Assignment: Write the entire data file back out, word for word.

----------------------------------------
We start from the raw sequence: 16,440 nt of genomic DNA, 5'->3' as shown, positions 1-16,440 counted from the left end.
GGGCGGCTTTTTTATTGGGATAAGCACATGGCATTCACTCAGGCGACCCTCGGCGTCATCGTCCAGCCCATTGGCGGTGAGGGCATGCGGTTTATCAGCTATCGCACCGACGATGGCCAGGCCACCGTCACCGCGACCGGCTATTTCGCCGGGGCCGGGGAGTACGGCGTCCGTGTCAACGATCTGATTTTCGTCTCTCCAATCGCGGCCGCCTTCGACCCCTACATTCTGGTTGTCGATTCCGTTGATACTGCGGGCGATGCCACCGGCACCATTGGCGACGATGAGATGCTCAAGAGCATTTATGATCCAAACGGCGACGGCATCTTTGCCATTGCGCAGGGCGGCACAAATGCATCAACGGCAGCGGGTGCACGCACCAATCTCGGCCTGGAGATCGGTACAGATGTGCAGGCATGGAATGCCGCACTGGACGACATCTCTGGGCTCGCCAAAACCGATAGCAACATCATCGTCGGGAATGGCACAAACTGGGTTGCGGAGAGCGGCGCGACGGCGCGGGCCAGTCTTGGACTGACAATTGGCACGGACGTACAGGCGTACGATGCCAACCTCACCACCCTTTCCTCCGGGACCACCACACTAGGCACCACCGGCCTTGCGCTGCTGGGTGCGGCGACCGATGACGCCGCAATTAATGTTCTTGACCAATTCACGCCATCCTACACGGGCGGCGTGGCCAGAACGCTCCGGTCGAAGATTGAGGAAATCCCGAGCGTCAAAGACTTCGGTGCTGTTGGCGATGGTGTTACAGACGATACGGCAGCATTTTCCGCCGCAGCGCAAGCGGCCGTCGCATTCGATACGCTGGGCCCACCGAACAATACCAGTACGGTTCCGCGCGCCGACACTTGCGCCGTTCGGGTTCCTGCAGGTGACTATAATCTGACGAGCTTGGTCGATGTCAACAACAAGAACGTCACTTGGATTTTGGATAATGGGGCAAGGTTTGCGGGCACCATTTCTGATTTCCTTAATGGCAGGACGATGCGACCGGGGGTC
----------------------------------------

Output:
We start from the raw sequence: 16,440 nt of genomic DNA, 5'->3' as shown, positions 1-16,440 counted from the left end.
GGGCGGCTTTTTTATTGGGATAAGCACATGGCATTCACTCAGGCGACCCTCGGCGTCATCGTCCAGCCCATTGGCGGTGAGGGCATGCGGTTTATCAGCTATCGCACCGACGATGGCCAGGCCACCGTCACCGCGACCGGCTATTTCGCCGGGGCCGGGGAGTACGGCGTCCGTGTCAACGATCTGATTTTCGTCTCTCCAATCGCGGCCGCCTTCGACCCCTACATTCTGGTTGTCGATTCCGTTGATACTGCGGGCGATGCCACCGGCACCATTGGCGACGATGAGATGCTCAAGAGCATTTATGATCCAAACGGCGACGGCATCTTTGCCATTGCGCAGGGCGGCACAAATGCATCAACGGCAGCGGGTGCACGCACCAATCTCGGCCTGGAGATCGGTACAGATGTGCAGGCATGGAATGCCGCACTGGACGACATCTCTGGGCTCGCCAAAACCGATAGCAACATCATCGTCGGGAATGGCACAAACTGGGTTGCGGAGAGCGGCGCGACGGCGCGGGCCAGTCTTGGACTGACAATTGGCACGGACGTACAGGCGTACGATGCCAACCTCACCACCCTTTCCTCCGGGACCACCACACTAGGCACCACCGGCCTTGCGCTGCTGGGTGCGGCGACCGATGACGCCGCAATTAATGTTCTTGACCAATTCACGCCATCCTACACGGGCGGCGTGGCCAGAACGCTCCGGTCGAAGATTGAGGAAATCCCGAGCGTCAAAGACTTCGGTGCTGTTGGCGATGGTGTTACAGACGATACGGCAGCATTTTCCGCCGCAGCGCAAGCGGCCGTCGCATTCGATACGCTGGGCCCACCGAACAATACCAGTACGGTTCCGCGCGCCGACACTTGCGCCGTTCGGGTTCCTGCAGGTGACTATAATCTGACGAGCTTGGTCGATGTCAACAACAAGAACGTCACTTGGATTTTGGATAATGGGGCAAGGTTTGCGGGCACCATTTCTGATTTCCTTAATGGCAGGACGATGCGACCGGGGGTC